- cell broadcast—A variation of the short message service is the cell broadcast facility. A message of a maximum of 93 characters can be broadcast to all mobile subscribers in a certain geographic area. Typical applications include traffic congestion warnings and reports on accidents.
- voice mail—This service is actually an answering machine within the network, which is controlled by the subscriber. Calls can be forwarded to the subscriber's voice-mail box and the subscriber checks for messages via a personal security code.
- fax mail—With this service, the subscriber can receive fax messages at any fax machine. The messages are stored in a service center from which they can be retrieved by the subscriber via a personal security code to the desired fax number.
GSM supports a comprehensive set of supplementary services that can complement and support both telephony and data services. Supplementary services are defined by GSM and are characterized as revenue-generating features. A partial listing of supplementary services follows.
- call forwarding—This service gives the subscriber the ability to forward incoming calls to another number if the called mobile unit is not reachable, if it is busy, if there is no reply, or if call forwarding is allowed unconditionally.
- barring of outgoing calls—This service makes it possible for a mobile subscriber to prevent all outgoing calls.
- barring of incoming calls—This function allows the subscriber to prevent incoming calls. The following two conditions for incoming call barring exist: baring of all incoming calls and barring of incoming calls when roaming outside the home PLMN.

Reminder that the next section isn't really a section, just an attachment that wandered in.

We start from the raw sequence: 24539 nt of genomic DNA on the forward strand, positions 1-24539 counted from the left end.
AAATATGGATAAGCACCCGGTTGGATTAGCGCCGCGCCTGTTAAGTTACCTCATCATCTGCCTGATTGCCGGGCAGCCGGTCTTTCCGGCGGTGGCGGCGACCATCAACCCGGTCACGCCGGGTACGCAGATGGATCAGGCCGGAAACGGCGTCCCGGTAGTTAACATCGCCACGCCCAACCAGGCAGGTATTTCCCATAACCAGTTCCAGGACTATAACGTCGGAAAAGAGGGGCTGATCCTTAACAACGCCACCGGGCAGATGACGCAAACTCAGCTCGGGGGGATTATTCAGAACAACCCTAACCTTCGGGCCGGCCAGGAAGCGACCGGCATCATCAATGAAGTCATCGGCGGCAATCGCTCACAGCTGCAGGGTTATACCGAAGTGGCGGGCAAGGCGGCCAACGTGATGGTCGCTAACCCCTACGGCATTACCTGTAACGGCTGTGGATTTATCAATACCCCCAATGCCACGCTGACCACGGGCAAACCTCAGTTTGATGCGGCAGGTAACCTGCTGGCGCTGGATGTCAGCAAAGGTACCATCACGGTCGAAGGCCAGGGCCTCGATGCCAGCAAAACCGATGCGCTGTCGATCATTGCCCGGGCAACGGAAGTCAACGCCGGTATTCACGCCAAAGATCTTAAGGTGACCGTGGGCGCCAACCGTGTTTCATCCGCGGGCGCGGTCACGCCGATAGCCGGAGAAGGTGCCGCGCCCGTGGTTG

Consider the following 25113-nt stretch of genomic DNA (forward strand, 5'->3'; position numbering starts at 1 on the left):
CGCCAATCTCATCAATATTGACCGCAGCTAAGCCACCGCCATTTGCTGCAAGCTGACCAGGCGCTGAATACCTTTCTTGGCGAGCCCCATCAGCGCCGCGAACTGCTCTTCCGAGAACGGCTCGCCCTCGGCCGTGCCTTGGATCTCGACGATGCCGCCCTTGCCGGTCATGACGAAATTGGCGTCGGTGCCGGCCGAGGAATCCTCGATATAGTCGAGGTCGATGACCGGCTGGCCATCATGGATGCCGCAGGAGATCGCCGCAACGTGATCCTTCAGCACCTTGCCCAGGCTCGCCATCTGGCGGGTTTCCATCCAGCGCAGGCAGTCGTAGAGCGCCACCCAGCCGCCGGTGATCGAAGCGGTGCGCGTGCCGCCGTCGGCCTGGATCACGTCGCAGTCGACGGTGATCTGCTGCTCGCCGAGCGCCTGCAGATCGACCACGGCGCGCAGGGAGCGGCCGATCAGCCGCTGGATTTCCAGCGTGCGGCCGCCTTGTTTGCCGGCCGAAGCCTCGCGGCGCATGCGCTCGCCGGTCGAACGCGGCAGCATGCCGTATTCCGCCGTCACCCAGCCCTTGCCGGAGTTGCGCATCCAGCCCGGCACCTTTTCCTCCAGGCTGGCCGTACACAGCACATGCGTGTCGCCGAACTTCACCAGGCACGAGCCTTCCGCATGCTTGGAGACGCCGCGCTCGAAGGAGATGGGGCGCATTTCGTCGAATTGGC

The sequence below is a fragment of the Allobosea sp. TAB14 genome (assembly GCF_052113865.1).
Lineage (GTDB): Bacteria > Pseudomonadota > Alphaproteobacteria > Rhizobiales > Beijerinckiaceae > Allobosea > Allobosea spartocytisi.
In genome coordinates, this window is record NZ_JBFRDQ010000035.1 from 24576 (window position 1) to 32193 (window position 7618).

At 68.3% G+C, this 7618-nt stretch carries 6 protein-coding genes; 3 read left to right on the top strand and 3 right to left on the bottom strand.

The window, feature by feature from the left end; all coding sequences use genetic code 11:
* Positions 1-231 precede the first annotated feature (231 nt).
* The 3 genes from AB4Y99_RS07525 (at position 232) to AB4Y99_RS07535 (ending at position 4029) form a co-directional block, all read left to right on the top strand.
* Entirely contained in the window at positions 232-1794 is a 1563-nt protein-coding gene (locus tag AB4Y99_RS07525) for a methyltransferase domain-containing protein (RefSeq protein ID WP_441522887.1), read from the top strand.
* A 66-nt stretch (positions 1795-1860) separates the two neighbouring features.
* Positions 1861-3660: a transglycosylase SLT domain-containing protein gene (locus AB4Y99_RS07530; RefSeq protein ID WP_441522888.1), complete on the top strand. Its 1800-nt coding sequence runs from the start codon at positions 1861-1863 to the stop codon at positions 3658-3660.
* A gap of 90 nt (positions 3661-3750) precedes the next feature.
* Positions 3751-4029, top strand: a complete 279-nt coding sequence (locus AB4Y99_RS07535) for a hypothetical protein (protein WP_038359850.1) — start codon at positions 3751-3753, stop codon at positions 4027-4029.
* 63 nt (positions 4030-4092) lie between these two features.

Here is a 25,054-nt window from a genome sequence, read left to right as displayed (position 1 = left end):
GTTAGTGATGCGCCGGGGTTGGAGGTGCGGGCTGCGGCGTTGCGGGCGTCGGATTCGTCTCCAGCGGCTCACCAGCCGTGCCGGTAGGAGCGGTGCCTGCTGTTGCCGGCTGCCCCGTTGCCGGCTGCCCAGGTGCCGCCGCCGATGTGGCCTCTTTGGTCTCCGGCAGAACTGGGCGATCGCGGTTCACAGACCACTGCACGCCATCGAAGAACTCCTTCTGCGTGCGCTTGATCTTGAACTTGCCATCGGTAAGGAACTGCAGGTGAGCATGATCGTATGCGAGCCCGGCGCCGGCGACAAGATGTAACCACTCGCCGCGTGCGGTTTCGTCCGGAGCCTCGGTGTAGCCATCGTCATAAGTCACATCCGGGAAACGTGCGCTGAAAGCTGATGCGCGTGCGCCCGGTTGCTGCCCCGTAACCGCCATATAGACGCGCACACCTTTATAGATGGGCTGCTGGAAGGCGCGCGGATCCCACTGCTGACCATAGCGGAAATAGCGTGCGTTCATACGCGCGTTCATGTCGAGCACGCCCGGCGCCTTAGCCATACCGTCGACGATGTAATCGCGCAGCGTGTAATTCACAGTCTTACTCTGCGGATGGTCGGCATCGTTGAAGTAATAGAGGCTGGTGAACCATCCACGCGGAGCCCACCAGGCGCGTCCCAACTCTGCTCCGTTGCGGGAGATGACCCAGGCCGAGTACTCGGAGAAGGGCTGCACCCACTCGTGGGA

- advice of charge (AoC)—The AoC service provides the mobile subscriber with an estimate of the call charges. There are two types of AoC information: one that provides the subscriber with an estimate of the bill and one that can be used for immediate charging purposes. AoC for data calls is provided on the basis of time measurements.
- call hold—This service enables the subscriber to interrupt an ongoing call and then subsequently reestablish the call. The call hold service is only applicable to normal telephony.
- call waiting—This service enables the mobile subscriber to be notified of an incoming call during a conversation. The subscriber can answer, reject, or ignore the incoming call. Call waiting is applicable to all GSM telecommunications services using a circuit-switched connection.
- multiparty service—The multiparty service enables a mobile subscriber to establish a multiparty conversation—that is, a simultaneous conversation between three and six subscribers. This service is only applicable to normal telephony.
- calling line identification presentation/restriction—These services supply the called party with the integrated services digital network (ISDN) number of the calling party. The restriction service enables the calling party to restrict the presentation. The restriction overrides the presentation.
- closed user groups (CUGs)—CUGs are generally comparable to a PBX. They are a group of subscribers who are capable of only calling themselves and certain numbers.
|ADC||American Digital Cellular|
|AMPS||advanced mobile phone service|
|AoC||advice of charge|
|bps||bits per second|
|BSC||base station controller|
|BSS||base station system|
|BTS||base transceiver station|
|CGI||cell global identity|
|CUG||closed user group|
|DCS||digital cellular system|
|EIR||equipment identity register|
|GIWU||GSM interworking unit|
|GMSC||gateway mobile services switching center|
|GMSK||Gaussian minimum shift keying|
|GSM||global system for mobile communication|
|HLR||home location register|
|ISDN||integrated services digital network|
|kbps||kilobits per second|
|LPC||linear predictive coding|
|MSC||mobile services switching center|
|MSN||mobile service node|
|NMT||Nordic Mobile Telephone|
|OMC||operations and maintenance center|
|OSS||operation and support system|
|PCS||personal communications services|
|PDC||personal digital cellular|
|PLMN||public land mobile network|
|TACS||total access communication system|
|TDMA||time division multiple access|
|VLR||visitor location register|